Time_format (Time,format)
This is used like the Date_format () function above, but the format string can contain only those formatting modifiers that handle hours, minutes, and seconds.
Other modifiers produce a null value or 0.
Curdate ()

Returns today's date value in ' Yyyy-mm-dd ' or YYYYMMDD format, depending on whether the function is used in a string or a numeric context.
Mysql> select Curdate ();
' 1997-12-15 '
Mysql> Select curdate () + 0;

Curtime ()

Returns the current time value in ' HH:MM:SS ' or HHMMSS format, depending on whether the function is used in a string or in the context of a number.
Mysql> select Curtime ();
' 23:50:26 '
Mysql> Select Curtime () + 0;

Now ()

Sysdate ()

Returns the current date and time in ' Yyyy-mm-dd HH:MM:SS ' or YYYYMMDDHHMMSS format, depending on whether the function is in a string or a number
Context is used.
Mysql> Select Now ();
' 1997-12-15 23:50:26 '
Mysql> Select now () + 0;

Unix_timestamp ()

Unix_timestamp (date)
Returns a UNIX timestamp (the number of seconds from ' 1970-01-01 00:00:00 ' GMT) if no argument is called. If Unix_timestamp () uses a
A date parameter is called, which returns the value of the second starting at ' 1970-01-01 00:00:00 ' GMT. Date can be a date string, a DateTime
A string, a timestamp, or a number in the local time in YYMMDD or YYYYMMDD format.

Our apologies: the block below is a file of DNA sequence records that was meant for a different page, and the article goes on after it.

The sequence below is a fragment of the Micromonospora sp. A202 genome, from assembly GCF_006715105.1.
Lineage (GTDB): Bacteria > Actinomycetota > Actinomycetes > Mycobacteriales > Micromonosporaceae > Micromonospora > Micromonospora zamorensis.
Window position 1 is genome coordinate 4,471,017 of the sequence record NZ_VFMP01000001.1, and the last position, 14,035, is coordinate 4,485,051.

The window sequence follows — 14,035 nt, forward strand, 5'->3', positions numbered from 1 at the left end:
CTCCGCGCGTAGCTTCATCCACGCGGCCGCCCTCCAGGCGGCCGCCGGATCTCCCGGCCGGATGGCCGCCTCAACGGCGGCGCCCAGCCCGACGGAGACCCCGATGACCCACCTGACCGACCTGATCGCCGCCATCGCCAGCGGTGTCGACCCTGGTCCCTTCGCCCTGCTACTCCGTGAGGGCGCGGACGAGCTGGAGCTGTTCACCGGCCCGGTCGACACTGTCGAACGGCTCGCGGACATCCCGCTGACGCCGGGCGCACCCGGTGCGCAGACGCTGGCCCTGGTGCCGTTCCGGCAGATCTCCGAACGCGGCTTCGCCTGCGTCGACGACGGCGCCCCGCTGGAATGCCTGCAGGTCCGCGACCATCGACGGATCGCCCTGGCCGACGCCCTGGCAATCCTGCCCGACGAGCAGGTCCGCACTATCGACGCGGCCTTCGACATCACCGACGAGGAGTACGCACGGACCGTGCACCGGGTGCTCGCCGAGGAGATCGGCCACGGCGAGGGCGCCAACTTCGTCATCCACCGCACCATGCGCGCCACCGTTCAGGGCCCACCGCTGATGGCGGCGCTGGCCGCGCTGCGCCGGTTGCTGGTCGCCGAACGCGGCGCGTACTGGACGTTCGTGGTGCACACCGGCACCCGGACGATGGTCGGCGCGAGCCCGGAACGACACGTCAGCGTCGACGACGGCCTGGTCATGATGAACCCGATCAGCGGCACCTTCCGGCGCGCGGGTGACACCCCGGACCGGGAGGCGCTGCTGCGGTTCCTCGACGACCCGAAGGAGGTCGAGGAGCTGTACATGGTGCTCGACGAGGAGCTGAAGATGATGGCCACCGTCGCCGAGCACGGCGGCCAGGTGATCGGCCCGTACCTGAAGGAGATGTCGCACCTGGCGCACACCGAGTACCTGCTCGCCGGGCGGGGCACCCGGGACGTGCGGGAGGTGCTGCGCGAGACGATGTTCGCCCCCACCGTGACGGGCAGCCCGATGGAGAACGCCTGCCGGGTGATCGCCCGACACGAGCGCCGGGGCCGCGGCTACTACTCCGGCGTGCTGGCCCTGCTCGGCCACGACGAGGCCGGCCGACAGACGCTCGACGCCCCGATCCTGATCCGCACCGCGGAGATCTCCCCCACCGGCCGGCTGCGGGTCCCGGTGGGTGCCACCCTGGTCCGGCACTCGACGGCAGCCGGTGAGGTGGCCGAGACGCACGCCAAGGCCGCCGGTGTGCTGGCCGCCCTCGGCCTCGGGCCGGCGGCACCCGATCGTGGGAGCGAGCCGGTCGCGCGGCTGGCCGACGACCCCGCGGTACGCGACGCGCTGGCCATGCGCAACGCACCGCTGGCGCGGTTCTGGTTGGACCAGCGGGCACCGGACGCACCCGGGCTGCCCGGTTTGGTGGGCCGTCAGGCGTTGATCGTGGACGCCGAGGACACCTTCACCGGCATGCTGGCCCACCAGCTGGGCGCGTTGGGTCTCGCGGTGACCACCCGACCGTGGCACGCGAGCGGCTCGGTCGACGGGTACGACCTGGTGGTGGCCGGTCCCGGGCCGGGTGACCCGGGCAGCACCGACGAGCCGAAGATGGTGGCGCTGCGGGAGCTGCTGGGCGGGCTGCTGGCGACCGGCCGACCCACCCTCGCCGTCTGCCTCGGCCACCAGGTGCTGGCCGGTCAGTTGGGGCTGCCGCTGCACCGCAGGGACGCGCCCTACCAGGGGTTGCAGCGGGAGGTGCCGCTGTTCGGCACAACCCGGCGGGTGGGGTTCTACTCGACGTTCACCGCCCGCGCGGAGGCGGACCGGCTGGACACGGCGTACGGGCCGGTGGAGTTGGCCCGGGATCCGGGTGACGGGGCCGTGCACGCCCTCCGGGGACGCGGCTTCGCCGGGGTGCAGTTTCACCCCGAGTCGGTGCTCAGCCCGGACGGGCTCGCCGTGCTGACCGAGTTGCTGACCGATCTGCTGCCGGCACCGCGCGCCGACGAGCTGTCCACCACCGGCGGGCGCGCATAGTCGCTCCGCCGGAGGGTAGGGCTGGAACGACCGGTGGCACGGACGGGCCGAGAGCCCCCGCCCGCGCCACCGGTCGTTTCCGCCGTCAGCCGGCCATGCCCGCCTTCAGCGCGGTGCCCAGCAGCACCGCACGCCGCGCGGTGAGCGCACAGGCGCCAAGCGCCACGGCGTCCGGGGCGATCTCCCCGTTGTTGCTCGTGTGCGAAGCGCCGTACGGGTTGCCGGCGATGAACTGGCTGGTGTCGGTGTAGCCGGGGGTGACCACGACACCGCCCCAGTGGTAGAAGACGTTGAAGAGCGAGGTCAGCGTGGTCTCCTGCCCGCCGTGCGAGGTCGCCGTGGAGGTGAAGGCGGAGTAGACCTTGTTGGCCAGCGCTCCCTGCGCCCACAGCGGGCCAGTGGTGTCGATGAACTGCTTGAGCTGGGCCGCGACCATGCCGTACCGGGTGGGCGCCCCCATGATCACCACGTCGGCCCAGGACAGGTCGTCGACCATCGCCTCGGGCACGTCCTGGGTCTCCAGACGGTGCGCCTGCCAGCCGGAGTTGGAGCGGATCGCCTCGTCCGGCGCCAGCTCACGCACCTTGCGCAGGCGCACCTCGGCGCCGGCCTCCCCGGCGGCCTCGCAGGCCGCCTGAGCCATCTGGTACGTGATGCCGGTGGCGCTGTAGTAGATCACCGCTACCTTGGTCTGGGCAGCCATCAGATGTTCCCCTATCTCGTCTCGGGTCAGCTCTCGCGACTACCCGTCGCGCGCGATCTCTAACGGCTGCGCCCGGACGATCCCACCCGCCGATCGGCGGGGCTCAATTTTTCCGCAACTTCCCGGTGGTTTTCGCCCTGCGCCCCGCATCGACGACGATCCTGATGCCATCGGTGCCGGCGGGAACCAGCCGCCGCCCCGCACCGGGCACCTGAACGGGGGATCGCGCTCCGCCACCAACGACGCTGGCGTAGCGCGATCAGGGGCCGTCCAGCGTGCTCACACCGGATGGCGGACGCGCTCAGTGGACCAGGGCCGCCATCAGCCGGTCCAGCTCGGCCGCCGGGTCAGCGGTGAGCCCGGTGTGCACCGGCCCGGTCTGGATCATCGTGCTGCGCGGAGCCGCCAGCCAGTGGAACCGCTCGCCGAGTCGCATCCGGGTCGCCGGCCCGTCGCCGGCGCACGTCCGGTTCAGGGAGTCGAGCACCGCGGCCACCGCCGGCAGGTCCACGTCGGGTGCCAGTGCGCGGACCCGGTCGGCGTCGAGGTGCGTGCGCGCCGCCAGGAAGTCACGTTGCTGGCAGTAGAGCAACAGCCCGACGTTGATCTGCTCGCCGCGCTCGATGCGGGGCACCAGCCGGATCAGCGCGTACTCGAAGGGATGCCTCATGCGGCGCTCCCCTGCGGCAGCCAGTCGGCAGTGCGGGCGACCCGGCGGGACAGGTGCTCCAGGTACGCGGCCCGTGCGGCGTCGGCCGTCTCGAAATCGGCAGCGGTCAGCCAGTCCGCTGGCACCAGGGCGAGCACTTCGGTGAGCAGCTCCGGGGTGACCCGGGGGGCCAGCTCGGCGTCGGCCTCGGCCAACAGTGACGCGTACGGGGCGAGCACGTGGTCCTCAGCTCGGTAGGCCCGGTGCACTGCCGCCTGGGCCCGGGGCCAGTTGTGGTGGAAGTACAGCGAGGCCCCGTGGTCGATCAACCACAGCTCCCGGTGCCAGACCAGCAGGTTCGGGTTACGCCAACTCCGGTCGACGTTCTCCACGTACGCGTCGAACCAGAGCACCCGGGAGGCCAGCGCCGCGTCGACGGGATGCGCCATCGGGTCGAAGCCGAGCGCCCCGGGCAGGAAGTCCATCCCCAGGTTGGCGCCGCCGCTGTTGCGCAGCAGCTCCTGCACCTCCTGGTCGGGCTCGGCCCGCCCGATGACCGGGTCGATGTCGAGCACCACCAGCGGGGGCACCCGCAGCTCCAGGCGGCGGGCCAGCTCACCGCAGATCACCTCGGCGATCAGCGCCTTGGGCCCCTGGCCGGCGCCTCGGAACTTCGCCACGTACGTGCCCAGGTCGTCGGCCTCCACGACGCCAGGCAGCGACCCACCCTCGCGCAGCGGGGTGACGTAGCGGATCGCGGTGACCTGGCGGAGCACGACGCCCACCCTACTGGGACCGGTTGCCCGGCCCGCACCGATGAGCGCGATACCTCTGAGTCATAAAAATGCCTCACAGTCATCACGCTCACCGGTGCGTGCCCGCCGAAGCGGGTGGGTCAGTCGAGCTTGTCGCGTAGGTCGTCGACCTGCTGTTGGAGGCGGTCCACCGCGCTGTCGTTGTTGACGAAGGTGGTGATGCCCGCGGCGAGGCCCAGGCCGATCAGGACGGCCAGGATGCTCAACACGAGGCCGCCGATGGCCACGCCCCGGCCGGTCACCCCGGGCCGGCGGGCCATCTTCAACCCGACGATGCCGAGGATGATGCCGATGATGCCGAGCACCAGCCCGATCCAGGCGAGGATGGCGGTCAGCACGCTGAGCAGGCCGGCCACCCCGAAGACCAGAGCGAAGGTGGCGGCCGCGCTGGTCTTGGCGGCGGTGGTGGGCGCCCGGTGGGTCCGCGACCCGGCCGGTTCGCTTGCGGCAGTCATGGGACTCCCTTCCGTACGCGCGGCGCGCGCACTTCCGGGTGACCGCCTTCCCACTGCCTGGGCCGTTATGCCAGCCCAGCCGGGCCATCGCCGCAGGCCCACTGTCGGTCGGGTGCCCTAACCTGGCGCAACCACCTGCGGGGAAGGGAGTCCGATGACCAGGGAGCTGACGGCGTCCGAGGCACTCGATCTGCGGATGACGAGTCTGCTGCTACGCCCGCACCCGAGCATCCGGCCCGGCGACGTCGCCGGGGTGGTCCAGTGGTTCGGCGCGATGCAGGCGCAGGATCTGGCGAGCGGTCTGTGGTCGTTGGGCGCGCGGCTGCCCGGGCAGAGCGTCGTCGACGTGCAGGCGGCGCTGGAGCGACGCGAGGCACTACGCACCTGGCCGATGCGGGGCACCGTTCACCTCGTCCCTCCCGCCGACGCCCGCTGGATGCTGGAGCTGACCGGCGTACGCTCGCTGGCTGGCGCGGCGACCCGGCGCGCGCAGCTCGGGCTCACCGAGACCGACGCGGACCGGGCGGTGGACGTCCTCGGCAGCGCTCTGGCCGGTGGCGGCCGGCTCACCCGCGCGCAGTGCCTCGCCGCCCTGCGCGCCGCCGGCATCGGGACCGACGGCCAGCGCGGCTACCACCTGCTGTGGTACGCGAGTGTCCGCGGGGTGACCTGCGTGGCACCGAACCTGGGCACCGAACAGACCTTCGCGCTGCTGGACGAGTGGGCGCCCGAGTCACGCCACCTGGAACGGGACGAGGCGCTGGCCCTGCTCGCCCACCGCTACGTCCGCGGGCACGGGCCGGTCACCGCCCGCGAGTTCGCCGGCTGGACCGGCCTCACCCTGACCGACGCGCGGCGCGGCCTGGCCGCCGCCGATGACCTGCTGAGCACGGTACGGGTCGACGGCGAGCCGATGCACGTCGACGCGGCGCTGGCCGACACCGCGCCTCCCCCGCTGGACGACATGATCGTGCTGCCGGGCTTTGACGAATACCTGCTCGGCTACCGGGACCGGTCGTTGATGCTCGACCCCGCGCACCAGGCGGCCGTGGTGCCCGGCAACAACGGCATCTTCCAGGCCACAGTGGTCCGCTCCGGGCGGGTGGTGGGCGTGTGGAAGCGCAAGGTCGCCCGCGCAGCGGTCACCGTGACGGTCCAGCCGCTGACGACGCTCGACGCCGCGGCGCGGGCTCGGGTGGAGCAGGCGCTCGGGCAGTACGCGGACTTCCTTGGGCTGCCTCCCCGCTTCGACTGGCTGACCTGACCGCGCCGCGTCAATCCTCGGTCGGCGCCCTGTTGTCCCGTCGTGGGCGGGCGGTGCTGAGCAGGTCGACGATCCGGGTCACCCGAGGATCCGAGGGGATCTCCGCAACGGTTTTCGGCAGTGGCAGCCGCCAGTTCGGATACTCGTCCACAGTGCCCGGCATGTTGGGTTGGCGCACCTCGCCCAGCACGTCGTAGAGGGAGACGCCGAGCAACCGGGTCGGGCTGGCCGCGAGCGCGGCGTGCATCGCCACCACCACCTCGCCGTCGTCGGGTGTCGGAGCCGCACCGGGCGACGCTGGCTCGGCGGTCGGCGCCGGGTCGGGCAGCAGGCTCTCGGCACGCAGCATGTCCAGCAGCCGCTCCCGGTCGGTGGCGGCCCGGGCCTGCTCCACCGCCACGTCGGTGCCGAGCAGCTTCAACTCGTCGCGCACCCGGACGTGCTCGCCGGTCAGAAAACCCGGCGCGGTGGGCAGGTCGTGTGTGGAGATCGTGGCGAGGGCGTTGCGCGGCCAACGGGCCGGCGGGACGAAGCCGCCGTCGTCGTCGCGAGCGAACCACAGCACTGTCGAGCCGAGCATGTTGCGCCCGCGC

Mysql> select Unix_timestamp ();
Mysql> Select Unix_timestamp (' 1997-10-04 22:23:00 ');

When Unix_timestamp is used in a timestamp column, the function will accept the value directly, without the implied "String-to-unix-timestamp" transform.

From_unixtime (Unix_timestamp)
Returns the value represented by the Unix_timestamp parameter in the ' Yyyy-mm-dd HH:MM:SS ' or YYYYMMDDHHMMSS format, depending on whether the function is in a string
or used in a numeric context.
Mysql> Select From_unixtime (875996580);
' 1997-10-04 22:23:00 '
Mysql> Select From_unixtime (875996580) + 0;

From_unixtime (Unix_timestamp,format)
Returns a String representing the Unix time token, formatted according to the format string. FORMAT can contain the bars listed with the Date_format () function
The same modifier as the target.
Mysql> Select From_unixtime (Unix_timestamp (),
'%Y%d%M%h:%i:%s%x ');
' 1997 23rd December 03:43:30 X '

Sec_to_time (seconds)
Returns the seconds parameter, changing to hours, minutes, and seconds, formatted with a value of ' HH:MM:SS ' or HHMMSS, depending on whether the function is in a string or a number
is used in the context.
Mysql> Select Sec_to_time (2378);
' 00:39:38 '
Mysql> Select Sec_to_time (2378) + 0;

Time_to_sec (Time)
Returns the time parameter, converted to seconds.

Addition and subtraction of date functions and dates in MySQL